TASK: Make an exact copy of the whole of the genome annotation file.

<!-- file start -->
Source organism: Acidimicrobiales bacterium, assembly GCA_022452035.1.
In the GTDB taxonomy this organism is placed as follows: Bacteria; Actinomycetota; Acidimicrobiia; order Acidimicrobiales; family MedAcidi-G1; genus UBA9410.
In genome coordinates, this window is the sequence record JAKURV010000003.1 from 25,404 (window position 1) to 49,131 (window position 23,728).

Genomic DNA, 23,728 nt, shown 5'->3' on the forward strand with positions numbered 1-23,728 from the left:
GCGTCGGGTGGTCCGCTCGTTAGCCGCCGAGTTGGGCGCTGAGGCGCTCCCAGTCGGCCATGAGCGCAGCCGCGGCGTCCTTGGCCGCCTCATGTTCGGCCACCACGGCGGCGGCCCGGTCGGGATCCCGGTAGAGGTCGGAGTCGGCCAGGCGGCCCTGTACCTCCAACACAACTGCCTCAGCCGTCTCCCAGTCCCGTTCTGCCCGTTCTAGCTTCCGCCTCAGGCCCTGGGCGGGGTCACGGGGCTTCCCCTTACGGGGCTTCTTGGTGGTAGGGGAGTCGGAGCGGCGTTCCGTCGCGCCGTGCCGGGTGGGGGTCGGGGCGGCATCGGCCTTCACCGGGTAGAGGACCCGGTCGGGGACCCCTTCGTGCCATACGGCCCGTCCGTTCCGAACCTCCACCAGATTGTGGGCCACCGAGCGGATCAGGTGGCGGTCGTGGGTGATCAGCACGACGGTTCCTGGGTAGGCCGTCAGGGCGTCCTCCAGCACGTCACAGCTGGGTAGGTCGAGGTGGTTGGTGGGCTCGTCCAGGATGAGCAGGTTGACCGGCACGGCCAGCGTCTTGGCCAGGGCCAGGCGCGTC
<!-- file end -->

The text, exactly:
Source organism: Acidimicrobiales bacterium, assembly GCA_022452035.1.
In the GTDB taxonomy this organism is placed as follows: Bacteria; Actinomycetota; Acidimicrobiia; order Acidimicrobiales; family MedAcidi-G1; genus UBA9410.
In genome coordinates, this window is the sequence record JAKURV010000003.1 from 25,404 (window position 1) to 49,131 (window position 23,728).

Genomic DNA, 23,728 nt, shown 5'->3' on the forward strand with positions numbered 1-23,728 from the left:
GCGTCGGGTGGTCCGCTCGTTAGCCGCCGAGTTGGGCGCTGAGGCGCTCCCAGTCGGCCATGAGCGCAGCCGCGGCGTCCTTGGCCGCCTCATGTTCGGCCACCACGGCGGCGGCCCGGTCGGGATCCCGGTAGAGGTCGGAGTCGGCCAGGCGGCCCTGTACCTCCAACACAACTGCCTCAGCCGTCTCCCAGTCCCGTTCTGCCCGTTCTAGCTTCCGCCTCAGGCCCTGGGCGGGGTCACGGGGCTTCCCCTTACGGGGCTTCTTGGTGGTAGGGGAGTCGGAGCGGCGTTCCGTCGCGCCGTGCCGGGTGGGGGTCGGGGCGGCATCGGCCTTCACCGGGTAGAGGACCCGGTCGGGGACCCCTTCGTGCCATACGGCCCGTCCGTTCCGAACCTCCACCAGATTGTGGGCCACCGAGCGGATCAGGTGGCGGTCGTGGGTGATCAGCACGACGGTTCCTGGGTAGGCCGTCAGGGCGTCCTCCAGCACGTCACAGCTGGGTAGGTCGAGGTGGTTGGTGGGCTCGTCCAGGATGAGCAGGTTGACCGGCACGGCCAGCGTCTTGGCCAGGGCCAGGCGCGTC